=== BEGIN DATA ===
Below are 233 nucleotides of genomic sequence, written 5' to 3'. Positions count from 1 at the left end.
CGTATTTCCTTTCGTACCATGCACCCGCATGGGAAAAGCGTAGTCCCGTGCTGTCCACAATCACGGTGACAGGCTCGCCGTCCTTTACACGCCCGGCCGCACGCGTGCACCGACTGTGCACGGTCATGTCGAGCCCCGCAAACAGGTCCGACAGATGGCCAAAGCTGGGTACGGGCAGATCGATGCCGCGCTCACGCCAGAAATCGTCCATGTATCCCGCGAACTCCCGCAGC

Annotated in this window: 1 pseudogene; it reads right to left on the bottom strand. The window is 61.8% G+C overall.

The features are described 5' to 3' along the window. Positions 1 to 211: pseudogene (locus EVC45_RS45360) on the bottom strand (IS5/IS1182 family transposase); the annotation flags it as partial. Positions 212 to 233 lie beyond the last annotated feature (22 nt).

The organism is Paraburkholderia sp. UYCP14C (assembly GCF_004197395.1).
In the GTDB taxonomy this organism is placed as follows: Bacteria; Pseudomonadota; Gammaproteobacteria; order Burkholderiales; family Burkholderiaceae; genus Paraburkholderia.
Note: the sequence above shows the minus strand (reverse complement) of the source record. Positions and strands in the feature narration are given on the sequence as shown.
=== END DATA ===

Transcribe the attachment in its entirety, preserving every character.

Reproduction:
Below are 233 nucleotides of genomic sequence, written 5' to 3'. Positions count from 1 at the left end.
CGTATTTCCTTTCGTACCATGCACCCGCATGGGAAAAGCGTAGTCCCGTGCTGTCCACAATCACGGTGACAGGCTCGCCGTCCTTTACACGCCCGGCCGCACGCGTGCACCGACTGTGCACGGTCATGTCGAGCCCCGCAAACAGGTCCGACAGATGGCCAAAGCTGGGTACGGGCAGATCGATGCCGCGCTCACGCCAGAAATCGTCCATGTATCCCGCGAACTCCCGCAGC

Annotated in this window: 1 pseudogene; it reads right to left on the bottom strand. The window is 61.8% G+C overall.

The features are described 5' to 3' along the window. Positions 1 to 211: pseudogene (locus EVC45_RS45360) on the bottom strand (IS5/IS1182 family transposase); the annotation flags it as partial. Positions 212 to 233 lie beyond the last annotated feature (22 nt).

The organism is Paraburkholderia sp. UYCP14C (assembly GCF_004197395.1).
In the GTDB taxonomy this organism is placed as follows: Bacteria; Pseudomonadota; Gammaproteobacteria; order Burkholderiales; family Burkholderiaceae; genus Paraburkholderia.
Note: the sequence above shows the minus strand (reverse complement) of the source record. Positions and strands in the feature narration are given on the sequence as shown.